It’s no-go to regional transportation body

The Capital Regional District should abandon its attempt to form a new regional transportation authority, staff say.

The recommendation comes after a survey showed that eight of the 13 Greater Victoria municipal councils were opposed to the idea.

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View Royal Mayor David Screech, a strong proponent of the new service, called the situation disappointing. “It seems crazy to me that we can all agree that there’s a problem … but we can’t agree on what are the best steps forward.”

Screech said he would like to see the province agree to work with the CRD in developing a solution and implementing it. He also suggested having a referendum question about a proposed regional transportation service put on municipal ballots.

Colwood Mayor Carol Hamilton said her opposition to the service does not mean she is opposed to looking at regional transportation issues.

“We do not need a bureaucracy dealing with regional transportation when there’s no authority in place for the CRD to be able to do that,” Hamilton said.

“That has been my argument all along. We don’t have to actually start building taxation from folks in an area where they can’t even authorize anything.”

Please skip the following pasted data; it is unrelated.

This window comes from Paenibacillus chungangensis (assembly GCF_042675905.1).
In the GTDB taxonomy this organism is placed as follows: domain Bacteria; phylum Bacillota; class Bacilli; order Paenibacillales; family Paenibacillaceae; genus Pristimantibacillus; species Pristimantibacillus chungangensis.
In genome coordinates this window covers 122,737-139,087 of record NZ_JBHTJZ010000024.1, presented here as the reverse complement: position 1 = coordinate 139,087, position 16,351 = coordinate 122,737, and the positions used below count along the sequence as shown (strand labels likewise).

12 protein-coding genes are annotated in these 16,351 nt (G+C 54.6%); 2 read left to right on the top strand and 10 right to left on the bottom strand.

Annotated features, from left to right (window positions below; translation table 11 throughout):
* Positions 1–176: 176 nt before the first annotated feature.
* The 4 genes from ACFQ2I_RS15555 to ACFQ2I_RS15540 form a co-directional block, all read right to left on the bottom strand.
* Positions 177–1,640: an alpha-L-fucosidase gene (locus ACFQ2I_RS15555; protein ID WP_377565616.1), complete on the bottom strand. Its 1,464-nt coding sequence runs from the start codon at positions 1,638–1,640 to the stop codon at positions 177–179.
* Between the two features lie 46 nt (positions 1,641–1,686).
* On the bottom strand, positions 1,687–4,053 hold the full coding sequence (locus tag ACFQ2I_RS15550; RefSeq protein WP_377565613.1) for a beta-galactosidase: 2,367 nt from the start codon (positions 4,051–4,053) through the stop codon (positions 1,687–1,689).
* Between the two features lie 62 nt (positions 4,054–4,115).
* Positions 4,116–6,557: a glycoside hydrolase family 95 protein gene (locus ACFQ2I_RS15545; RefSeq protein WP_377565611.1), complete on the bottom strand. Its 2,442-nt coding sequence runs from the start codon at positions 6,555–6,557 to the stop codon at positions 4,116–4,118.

Hamilton said it makes more sense to look at options by establishing a regional transportation task force, perhaps through B.C. Transit, which has a mandate for regional transportation.

B.C. Minister of Transportation Claire Trevena said she will consider taking action after the municipal elections in October.

“We have the same goals as local governments — to alleviate traffic congestion and deliver reliable, efficient transit service to help people get around with ease,” Trevena said in a letter to CRD chairman Steve Price. “The municipalities that comprise the Capital Regional District need to have a shared vision for how to achieve these goals, and how the proposed regional transportation service would operate toward this end.

“The province will continue to work with local governments to help find the right solution that will most benefit the residents of the CRD, and we look forward to further exploring this issue once the municipal elections are complete this October.”

In order to create a new service, the CRD must gain approval through a referendum, through an alternate approval process such as a counter petition or by receiving the approval of all municipal councils and conducting an alternate approval process in the electoral areas.

bcleverley@timescolonist.com

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